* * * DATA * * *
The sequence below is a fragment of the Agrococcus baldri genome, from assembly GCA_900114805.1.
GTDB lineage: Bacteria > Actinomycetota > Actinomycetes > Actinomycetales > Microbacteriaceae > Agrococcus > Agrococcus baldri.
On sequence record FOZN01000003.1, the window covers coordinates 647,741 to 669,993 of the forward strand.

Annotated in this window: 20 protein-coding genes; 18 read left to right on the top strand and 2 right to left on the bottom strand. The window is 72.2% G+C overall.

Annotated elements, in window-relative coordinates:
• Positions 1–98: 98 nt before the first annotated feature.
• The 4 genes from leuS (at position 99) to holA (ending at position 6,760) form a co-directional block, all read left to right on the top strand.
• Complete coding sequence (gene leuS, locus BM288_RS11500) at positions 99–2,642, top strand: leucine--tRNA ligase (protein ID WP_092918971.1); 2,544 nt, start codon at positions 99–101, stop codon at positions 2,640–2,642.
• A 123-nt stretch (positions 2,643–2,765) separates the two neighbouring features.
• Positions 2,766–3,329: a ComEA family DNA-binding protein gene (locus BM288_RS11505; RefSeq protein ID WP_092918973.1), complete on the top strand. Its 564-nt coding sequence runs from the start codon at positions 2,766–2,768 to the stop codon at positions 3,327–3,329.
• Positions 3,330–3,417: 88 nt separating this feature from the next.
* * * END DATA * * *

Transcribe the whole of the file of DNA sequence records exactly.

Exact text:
The sequence below is a fragment of the Agrococcus baldri genome, from assembly GCA_900114805.1.
GTDB lineage: Bacteria > Actinomycetota > Actinomycetes > Actinomycetales > Microbacteriaceae > Agrococcus > Agrococcus baldri.
On sequence record FOZN01000003.1, the window covers coordinates 647,741 to 669,993 of the forward strand.

Annotated in this window: 20 protein-coding genes; 18 read left to right on the top strand and 2 right to left on the bottom strand. The window is 72.2% G+C overall.

Annotated elements, in window-relative coordinates:
• Positions 1–98: 98 nt before the first annotated feature.
• The 4 genes from leuS (at position 99) to holA (ending at position 6,760) form a co-directional block, all read left to right on the top strand.
• Complete coding sequence (gene leuS, locus BM288_RS11500) at positions 99–2,642, top strand: leucine--tRNA ligase (protein ID WP_092918971.1); 2,544 nt, start codon at positions 99–101, stop codon at positions 2,640–2,642.
• A 123-nt stretch (positions 2,643–2,765) separates the two neighbouring features.
• Positions 2,766–3,329: a ComEA family DNA-binding protein gene (locus BM288_RS11505; RefSeq protein ID WP_092918973.1), complete on the top strand. Its 564-nt coding sequence runs from the start codon at positions 2,766–2,768 to the stop codon at positions 3,327–3,329.
• Positions 3,330–3,417: 88 nt separating this feature from the next.